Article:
Accordingly, you should exercise your ability to request rewrites and alternative versions of whatever it initially created. This is obviously true if you find something wrong with the original material, but it’s also a worthwhile strategy even if you’re mostly satisfied with the initial draft. You never know when a rewrite could illuminate something important or provide you with a useful alternative perspective.

Triangulate With Similar Questions

If you want to increase the accuracy of your AI’s output (as well as your confidence in that output), consider “triangulating” by asking similar, yet distinct questions. Police officers sometimes do this during interrogations to ferret out inconsistencies; for example, they might ask “where were you last night at 8 pm,” then ask a similar, yet distinct question like, “what were you up to last night?” If the answers to these questions combine to form a coherent picture, you can generally trust that picture. But if these answers align incoherently, it’s a sign that something may have gone wrong – or that there are too many ambiguities or nuances for the AI to handle.

Experiment and Iteratively Improve

Be willing to experiment with the way you phrase your legal AI questions. As you get more practice and experience, you’ll learn subtleties of effective and ineffective questions – and you’ll gradually develop an AI collaboration style that suits you perfectly.

AI is bound to improve iteratively in the future, and perhaps at a rate that none of us is truly ready for. If you want to continue pushing the limits of what legal AI can do, without ever putting the quality or consistency of your work in jeopardy, you need to be ready to evolve with it. That means keeping an open mind, staying on top of the latest trends and developments in AI, changing up your prompt engineering practices, and tinkering with your workflow to better integrate AI into your day-to-day responsibilities.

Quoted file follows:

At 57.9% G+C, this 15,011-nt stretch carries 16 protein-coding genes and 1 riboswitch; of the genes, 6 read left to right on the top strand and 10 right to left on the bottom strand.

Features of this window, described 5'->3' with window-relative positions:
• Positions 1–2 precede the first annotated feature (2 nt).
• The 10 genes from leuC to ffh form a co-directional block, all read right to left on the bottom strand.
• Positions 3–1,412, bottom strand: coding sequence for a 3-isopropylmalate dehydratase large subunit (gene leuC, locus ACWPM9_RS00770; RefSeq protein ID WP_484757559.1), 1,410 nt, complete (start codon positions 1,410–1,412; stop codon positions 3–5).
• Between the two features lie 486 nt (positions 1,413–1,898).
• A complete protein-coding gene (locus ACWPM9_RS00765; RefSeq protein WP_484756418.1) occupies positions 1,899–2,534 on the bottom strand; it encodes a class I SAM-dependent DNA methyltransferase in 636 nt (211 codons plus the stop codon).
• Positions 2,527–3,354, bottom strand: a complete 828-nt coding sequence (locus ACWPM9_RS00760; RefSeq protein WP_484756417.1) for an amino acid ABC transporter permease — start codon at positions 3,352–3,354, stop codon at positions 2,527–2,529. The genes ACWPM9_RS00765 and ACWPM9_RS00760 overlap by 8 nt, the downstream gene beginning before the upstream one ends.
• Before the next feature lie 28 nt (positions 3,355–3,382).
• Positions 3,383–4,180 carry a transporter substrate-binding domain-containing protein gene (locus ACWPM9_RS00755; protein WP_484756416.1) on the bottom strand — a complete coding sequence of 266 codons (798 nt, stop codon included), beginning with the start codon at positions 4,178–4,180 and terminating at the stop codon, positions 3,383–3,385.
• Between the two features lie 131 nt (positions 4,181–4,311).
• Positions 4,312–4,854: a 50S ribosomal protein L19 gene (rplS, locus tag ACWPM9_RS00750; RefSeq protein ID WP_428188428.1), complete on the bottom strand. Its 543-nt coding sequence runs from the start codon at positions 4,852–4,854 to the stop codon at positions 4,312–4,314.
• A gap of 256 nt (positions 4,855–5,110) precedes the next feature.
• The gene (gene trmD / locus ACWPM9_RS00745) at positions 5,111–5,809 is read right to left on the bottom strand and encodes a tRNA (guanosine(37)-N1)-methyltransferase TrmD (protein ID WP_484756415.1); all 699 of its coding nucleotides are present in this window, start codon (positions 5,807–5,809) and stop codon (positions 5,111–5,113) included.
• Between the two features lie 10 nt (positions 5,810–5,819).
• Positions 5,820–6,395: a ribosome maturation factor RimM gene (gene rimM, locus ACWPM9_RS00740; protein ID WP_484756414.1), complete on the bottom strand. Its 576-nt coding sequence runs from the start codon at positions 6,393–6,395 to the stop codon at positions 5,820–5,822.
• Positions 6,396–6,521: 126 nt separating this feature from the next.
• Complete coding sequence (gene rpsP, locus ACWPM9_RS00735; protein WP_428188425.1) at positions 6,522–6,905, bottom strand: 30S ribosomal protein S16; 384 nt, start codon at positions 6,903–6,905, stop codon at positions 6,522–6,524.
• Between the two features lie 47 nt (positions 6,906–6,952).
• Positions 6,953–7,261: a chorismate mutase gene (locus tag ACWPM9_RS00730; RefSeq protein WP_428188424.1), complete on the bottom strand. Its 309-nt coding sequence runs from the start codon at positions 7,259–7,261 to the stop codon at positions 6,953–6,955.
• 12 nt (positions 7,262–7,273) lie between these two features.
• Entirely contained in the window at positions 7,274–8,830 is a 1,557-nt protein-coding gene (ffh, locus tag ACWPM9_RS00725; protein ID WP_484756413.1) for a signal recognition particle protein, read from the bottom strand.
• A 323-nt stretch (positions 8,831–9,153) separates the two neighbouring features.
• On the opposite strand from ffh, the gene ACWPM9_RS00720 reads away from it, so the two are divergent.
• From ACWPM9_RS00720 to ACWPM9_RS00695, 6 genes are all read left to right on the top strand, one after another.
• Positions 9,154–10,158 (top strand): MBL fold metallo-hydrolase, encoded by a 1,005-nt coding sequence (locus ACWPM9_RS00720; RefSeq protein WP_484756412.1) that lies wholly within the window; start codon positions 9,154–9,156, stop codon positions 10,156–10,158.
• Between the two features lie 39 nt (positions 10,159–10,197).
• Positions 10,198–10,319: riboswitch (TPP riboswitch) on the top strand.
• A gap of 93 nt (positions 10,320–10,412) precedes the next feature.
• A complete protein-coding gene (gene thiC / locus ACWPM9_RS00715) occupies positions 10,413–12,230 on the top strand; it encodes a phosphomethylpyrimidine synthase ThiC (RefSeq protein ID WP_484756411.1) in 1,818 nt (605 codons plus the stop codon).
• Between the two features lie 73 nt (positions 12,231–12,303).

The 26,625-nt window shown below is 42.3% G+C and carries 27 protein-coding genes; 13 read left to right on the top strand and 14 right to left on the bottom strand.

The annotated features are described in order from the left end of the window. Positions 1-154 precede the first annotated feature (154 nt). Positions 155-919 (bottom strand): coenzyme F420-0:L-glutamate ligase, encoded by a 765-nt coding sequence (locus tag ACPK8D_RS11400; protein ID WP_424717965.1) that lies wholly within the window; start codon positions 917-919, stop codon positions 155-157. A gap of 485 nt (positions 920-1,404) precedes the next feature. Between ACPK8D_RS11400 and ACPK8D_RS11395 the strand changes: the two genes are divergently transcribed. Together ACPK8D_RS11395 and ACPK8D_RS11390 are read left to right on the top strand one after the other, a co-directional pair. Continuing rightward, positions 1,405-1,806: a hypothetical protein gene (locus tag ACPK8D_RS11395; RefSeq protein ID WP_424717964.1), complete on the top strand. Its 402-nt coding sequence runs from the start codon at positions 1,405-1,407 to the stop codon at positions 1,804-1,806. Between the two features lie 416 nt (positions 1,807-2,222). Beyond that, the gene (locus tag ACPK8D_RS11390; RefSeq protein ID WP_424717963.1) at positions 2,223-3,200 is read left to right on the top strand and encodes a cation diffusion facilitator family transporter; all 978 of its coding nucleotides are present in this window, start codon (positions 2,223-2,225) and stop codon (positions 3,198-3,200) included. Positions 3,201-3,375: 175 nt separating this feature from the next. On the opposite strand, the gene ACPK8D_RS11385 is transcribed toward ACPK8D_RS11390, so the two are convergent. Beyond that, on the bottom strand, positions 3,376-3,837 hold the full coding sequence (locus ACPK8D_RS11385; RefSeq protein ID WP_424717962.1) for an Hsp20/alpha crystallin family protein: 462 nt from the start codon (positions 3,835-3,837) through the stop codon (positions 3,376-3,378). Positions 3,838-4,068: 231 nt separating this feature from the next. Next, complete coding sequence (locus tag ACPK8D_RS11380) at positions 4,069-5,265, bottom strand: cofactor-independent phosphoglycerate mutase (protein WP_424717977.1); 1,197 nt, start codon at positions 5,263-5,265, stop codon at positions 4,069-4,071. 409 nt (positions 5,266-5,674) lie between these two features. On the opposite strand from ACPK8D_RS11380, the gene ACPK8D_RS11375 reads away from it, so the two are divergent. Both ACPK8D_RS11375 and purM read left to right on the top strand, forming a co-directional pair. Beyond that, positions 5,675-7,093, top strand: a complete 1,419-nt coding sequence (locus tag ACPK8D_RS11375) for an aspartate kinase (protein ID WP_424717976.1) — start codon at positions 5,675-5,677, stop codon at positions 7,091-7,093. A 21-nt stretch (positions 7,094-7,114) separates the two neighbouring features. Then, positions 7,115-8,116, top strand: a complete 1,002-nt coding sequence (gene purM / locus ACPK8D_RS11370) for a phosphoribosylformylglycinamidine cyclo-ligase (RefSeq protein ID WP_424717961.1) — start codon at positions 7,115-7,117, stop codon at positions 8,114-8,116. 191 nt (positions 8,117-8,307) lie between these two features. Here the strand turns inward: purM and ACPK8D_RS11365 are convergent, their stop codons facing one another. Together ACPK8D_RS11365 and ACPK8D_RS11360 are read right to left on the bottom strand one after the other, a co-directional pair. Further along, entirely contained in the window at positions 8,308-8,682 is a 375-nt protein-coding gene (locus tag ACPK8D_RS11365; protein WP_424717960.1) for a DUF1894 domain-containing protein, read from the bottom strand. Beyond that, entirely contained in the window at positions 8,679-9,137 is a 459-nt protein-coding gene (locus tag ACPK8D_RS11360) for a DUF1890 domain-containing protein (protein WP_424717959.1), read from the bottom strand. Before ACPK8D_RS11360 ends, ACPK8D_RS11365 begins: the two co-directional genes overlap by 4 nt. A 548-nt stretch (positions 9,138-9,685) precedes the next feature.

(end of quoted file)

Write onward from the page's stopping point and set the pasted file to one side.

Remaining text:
This is a process, and it pays to treat it accordingly.

Always Verify

Better prompt engineering and thoughtful legal AI questions can help you make the most of any generative AI engine. You'll maximize the strengths of these legal tools and minimize the weaknesses, reducing the possibility of error, miscommunication, and even misinterpretation on your part.

That said, there are always risks associated with legal AI, and there always will be. No matter how reliable the tool you're using seems to be, no matter how diligent and thorough you are in your prompt engineering, and no matter how much confidence you have in the initial answers you see, it's important to verify the output material.

You are the lawyer and your legal AI doesn't have the knowledge and expertise that you have.

Double check everything for the integrity of your career.

The Promise of Legal AI: The Perfect Assistant

Legal AI isn't perfect.

But it sure is impressive at boosting productivity and enabling new possibilities in law firms like yours.

Once you master the art of effective prompt engineering, and you start asking legal AI better inquiries, you'll save time, streamline your workflows, and ultimately improve profitability.

AI may never be good enough to replace human lawyers fully, but it can certainly become a nearly perfect legal assistant.

And in your hands, with a bit of practice, it could become even more powerful.

If you’re ready to see our state-of-the-art legal AI in action, sign up for our free demo today!


Samuel Edwards

Chief Marketing Officer

Samuel Edwards is CMO of and its associated agency. Since 2012, Sam has worked with some of the largest law firms around the globe. Today, Sam works directly with high-end law clients across all verticals to maximize operational efficiency and ROI through artificial intelligence. Connect with Sam on Linkedin.